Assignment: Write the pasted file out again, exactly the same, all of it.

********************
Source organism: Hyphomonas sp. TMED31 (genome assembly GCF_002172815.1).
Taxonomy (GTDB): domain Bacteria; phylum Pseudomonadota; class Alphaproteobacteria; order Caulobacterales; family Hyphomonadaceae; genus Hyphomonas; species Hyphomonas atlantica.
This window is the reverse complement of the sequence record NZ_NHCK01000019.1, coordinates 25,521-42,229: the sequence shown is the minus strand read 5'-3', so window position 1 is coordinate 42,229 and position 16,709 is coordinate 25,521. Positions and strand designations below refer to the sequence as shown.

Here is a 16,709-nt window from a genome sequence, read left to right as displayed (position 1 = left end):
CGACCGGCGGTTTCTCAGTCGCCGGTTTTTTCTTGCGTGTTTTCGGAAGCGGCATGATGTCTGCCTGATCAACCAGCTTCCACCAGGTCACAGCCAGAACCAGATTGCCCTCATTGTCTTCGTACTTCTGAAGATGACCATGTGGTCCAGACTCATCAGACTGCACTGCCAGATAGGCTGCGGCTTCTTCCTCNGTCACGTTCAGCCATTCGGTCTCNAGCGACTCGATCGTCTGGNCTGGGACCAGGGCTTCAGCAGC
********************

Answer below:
Source organism: Hyphomonas sp. TMED31 (genome assembly GCF_002172815.1).
Taxonomy (GTDB): domain Bacteria; phylum Pseudomonadota; class Alphaproteobacteria; order Caulobacterales; family Hyphomonadaceae; genus Hyphomonas; species Hyphomonas atlantica.
This window is the reverse complement of the sequence record NZ_NHCK01000019.1, coordinates 25,521-42,229: the sequence shown is the minus strand read 5'-3', so window position 1 is coordinate 42,229 and position 16,709 is coordinate 25,521. Positions and strand designations below refer to the sequence as shown.

Here is a 16,709-nt window from a genome sequence, read left to right as displayed (position 1 = left end):
CGACCGGCGGTTTCTCAGTCGCCGGTTTTTTCTTGCGTGTTTTCGGAAGCGGCATGATGTCTGCCTGATCAACCAGCTTCCACCAGGTCACAGCCAGAACCAGATTGCCCTCATTGTCTTCGTACTTCTGAAGATGACCATGTGGTCCAGACTCATCAGACTGCACTGCCAGATAGGCTGCGGCTTCTTCCTCNGTCACGTTCAGCCATTCGGTCTCNAGCGACTCGATCGTCTGGNCTGGGACCAGGGCTTCAGCAGC